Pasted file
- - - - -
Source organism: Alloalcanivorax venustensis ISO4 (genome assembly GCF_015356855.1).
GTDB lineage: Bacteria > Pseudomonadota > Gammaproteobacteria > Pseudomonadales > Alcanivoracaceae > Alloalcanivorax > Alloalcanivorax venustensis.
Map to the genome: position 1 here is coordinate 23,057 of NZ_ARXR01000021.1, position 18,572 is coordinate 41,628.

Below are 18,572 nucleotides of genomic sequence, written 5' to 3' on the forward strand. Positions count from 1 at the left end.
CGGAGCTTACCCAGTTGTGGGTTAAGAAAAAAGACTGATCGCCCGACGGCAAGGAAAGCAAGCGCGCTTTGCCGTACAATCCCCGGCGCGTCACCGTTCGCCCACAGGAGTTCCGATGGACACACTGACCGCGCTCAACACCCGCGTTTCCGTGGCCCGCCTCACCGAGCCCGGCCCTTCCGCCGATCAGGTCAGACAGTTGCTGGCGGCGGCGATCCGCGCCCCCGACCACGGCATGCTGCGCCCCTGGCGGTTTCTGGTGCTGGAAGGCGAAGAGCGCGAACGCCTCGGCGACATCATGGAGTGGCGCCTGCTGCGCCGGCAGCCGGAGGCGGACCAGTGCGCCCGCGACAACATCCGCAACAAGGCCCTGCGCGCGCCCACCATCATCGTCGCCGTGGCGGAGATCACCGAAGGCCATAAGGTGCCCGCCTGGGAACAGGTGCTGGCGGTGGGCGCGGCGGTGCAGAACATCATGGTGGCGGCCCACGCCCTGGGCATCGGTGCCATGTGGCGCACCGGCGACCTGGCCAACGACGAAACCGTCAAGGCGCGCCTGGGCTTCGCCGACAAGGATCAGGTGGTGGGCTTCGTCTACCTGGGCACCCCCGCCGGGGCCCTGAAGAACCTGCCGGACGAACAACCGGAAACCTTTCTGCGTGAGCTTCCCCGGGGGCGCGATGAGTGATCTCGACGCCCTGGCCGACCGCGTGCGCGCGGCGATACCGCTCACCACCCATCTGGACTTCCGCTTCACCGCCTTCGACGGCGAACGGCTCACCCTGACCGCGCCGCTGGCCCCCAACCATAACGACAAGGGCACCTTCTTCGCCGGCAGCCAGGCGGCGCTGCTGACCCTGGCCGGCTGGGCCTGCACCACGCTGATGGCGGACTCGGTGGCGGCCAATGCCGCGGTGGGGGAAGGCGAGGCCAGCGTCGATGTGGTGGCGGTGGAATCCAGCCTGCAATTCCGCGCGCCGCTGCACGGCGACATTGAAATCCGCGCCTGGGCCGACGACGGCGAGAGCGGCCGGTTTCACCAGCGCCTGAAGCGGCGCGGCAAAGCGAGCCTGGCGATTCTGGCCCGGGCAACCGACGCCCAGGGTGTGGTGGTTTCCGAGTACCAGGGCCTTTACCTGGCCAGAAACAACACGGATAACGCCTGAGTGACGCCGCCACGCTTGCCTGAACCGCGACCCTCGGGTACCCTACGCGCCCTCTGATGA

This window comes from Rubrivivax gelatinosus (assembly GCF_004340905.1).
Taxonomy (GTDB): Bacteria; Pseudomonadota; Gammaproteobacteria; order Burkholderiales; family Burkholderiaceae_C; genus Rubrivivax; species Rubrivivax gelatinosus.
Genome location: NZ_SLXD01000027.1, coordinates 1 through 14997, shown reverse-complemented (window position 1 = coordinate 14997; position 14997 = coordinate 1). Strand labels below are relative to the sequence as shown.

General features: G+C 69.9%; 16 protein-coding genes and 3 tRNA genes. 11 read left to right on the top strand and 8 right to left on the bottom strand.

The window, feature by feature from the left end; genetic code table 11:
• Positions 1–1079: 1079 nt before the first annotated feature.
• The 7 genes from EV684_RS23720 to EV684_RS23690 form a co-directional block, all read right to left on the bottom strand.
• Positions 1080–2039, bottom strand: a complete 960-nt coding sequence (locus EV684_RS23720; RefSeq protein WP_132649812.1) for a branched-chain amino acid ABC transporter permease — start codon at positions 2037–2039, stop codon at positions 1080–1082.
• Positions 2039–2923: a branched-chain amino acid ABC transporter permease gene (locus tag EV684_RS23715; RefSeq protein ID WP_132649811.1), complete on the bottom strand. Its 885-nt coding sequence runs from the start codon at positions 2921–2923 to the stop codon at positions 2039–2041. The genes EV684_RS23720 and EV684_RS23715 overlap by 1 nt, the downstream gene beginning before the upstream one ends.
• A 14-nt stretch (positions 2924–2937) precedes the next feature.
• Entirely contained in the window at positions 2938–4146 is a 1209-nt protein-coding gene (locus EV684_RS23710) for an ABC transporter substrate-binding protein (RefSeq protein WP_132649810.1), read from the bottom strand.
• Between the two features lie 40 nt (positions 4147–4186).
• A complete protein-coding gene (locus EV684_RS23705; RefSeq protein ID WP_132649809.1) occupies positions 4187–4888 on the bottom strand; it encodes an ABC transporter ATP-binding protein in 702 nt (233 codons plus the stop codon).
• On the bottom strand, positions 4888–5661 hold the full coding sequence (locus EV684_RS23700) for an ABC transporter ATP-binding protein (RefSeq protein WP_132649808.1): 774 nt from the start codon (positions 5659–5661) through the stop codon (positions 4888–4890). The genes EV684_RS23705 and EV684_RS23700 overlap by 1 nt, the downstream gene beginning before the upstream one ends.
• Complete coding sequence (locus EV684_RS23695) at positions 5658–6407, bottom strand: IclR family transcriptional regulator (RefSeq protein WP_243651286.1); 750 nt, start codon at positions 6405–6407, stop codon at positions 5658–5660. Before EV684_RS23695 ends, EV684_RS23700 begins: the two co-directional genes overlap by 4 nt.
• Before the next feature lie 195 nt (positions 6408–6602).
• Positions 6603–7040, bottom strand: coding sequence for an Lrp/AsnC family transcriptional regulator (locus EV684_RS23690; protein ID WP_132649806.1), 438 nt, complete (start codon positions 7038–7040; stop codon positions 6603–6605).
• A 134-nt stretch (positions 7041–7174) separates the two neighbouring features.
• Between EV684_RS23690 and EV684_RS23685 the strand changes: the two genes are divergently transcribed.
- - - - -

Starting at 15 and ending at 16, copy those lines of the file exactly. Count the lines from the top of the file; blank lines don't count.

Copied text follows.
• A 14-nt stretch (positions 2924–2937) precedes the next feature.
• Entirely contained in the window at positions 2938–4146 is a 1209-nt protein-coding gene (locus EV684_RS23710) for an ABC transporter substrate-binding protein (RefSeq protein WP_132649810.1), read from the bottom strand.